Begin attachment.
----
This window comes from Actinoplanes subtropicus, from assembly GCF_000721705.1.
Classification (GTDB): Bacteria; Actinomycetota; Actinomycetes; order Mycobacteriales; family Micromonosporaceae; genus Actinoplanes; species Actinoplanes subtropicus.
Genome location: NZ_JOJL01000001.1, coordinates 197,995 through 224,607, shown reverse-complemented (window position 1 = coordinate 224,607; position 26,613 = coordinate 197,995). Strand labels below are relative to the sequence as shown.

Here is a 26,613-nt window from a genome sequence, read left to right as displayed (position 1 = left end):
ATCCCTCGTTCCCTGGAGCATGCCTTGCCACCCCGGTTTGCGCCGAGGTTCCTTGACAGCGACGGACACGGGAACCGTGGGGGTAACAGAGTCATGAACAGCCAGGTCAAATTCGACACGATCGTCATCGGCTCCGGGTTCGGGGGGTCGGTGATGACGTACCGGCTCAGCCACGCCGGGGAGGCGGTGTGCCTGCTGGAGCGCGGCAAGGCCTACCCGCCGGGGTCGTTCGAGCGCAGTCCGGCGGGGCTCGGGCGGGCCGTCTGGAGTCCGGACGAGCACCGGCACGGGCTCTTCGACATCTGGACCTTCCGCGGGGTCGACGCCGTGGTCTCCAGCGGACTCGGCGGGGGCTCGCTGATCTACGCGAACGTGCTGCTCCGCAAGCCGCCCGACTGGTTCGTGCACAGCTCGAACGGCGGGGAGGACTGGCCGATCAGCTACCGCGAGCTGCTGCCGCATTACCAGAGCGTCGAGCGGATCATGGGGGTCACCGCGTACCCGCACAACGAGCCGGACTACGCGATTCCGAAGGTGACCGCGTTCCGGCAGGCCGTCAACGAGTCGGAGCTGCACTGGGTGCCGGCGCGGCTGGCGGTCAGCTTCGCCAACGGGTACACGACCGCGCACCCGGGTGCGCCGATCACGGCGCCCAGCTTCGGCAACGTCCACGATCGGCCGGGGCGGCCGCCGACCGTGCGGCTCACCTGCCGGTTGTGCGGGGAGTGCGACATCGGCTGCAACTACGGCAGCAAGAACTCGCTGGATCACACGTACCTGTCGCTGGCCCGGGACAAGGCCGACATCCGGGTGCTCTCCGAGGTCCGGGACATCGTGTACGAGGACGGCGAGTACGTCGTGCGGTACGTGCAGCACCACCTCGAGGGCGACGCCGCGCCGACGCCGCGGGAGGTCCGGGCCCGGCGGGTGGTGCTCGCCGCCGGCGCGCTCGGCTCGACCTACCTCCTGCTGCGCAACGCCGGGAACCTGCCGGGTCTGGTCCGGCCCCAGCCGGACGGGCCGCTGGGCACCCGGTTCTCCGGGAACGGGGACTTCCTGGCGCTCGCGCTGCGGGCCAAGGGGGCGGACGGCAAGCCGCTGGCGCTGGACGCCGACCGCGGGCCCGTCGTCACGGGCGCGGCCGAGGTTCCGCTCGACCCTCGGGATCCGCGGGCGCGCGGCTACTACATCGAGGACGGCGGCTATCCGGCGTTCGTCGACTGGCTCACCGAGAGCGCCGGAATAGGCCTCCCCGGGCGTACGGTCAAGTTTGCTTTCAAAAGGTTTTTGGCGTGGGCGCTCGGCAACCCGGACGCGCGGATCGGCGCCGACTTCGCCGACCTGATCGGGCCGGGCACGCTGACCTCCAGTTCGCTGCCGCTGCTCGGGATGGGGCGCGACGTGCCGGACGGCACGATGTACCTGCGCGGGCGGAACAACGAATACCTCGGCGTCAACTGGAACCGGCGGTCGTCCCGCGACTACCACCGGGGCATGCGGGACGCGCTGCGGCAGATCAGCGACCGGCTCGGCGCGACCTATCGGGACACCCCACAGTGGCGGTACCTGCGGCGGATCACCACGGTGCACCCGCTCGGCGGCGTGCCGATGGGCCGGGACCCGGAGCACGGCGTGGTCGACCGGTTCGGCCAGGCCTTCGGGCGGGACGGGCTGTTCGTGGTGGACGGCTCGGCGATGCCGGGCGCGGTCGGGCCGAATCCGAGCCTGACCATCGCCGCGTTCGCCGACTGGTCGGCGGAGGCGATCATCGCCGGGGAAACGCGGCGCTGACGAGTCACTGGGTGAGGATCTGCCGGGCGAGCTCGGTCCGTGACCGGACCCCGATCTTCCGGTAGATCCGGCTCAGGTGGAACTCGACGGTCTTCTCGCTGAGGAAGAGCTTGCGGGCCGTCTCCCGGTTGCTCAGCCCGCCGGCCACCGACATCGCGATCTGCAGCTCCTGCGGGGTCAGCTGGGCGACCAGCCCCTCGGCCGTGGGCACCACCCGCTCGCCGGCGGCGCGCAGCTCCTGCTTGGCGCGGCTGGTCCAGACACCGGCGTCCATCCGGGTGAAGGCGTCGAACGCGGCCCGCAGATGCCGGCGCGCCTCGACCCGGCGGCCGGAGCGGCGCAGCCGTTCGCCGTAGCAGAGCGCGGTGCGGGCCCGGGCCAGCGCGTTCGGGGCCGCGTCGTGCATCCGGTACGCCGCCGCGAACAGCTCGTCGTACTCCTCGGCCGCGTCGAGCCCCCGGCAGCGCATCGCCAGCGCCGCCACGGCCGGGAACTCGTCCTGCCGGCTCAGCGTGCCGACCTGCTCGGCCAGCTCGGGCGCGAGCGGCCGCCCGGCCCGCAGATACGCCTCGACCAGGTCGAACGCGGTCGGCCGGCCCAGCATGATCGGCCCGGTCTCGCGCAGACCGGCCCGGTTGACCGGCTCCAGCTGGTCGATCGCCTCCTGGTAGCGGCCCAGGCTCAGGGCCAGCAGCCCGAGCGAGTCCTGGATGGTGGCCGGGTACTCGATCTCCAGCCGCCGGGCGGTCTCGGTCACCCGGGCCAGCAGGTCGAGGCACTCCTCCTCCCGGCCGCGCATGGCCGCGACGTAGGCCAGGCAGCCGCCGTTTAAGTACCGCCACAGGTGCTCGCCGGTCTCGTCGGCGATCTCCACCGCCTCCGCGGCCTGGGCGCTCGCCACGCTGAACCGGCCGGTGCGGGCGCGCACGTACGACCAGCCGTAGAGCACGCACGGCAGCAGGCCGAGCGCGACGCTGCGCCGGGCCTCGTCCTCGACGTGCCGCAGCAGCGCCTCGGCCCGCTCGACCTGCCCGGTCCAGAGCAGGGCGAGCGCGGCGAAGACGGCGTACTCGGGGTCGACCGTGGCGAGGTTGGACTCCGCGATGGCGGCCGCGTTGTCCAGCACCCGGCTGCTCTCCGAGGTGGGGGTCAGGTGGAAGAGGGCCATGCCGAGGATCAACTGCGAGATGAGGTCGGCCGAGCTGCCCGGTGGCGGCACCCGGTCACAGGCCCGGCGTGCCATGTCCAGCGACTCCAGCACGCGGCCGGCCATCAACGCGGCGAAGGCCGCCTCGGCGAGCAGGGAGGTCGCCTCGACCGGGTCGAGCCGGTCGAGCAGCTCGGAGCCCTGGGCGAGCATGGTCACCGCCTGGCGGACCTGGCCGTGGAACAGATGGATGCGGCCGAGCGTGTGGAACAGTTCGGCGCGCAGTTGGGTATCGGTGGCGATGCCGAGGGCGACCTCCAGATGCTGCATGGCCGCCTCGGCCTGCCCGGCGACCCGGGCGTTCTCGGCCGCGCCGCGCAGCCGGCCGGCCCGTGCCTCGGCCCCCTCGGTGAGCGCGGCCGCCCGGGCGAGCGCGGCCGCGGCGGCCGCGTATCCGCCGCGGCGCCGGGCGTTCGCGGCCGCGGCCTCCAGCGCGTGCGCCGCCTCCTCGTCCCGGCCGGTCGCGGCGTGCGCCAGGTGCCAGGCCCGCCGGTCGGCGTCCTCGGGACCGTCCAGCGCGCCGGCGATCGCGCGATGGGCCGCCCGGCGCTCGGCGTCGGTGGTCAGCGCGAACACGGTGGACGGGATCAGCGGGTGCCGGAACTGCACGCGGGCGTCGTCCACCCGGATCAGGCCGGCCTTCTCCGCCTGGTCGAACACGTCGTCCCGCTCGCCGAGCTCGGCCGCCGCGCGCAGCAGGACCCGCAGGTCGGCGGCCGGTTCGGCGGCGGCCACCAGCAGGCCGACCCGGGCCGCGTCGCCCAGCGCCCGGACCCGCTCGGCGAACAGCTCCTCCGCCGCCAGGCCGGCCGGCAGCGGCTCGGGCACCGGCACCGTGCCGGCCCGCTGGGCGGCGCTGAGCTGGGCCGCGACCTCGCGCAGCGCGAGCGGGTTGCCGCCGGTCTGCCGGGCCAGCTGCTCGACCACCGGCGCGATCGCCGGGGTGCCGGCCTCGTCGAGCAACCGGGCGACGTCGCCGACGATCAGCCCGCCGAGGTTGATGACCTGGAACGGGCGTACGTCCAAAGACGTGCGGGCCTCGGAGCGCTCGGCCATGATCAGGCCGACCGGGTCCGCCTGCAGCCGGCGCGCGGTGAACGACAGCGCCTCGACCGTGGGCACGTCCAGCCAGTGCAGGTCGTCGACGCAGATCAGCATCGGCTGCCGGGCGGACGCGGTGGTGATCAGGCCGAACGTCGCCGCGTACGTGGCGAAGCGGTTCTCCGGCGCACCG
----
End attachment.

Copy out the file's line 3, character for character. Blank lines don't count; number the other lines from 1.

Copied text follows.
Genome location: NZ_JOJL01000001.1, coordinates 197,995 through 224,607, shown reverse-complemented (window position 1 = coordinate 224,607; position 26,613 = coordinate 197,995). Strand labels below are relative to the sequence as shown.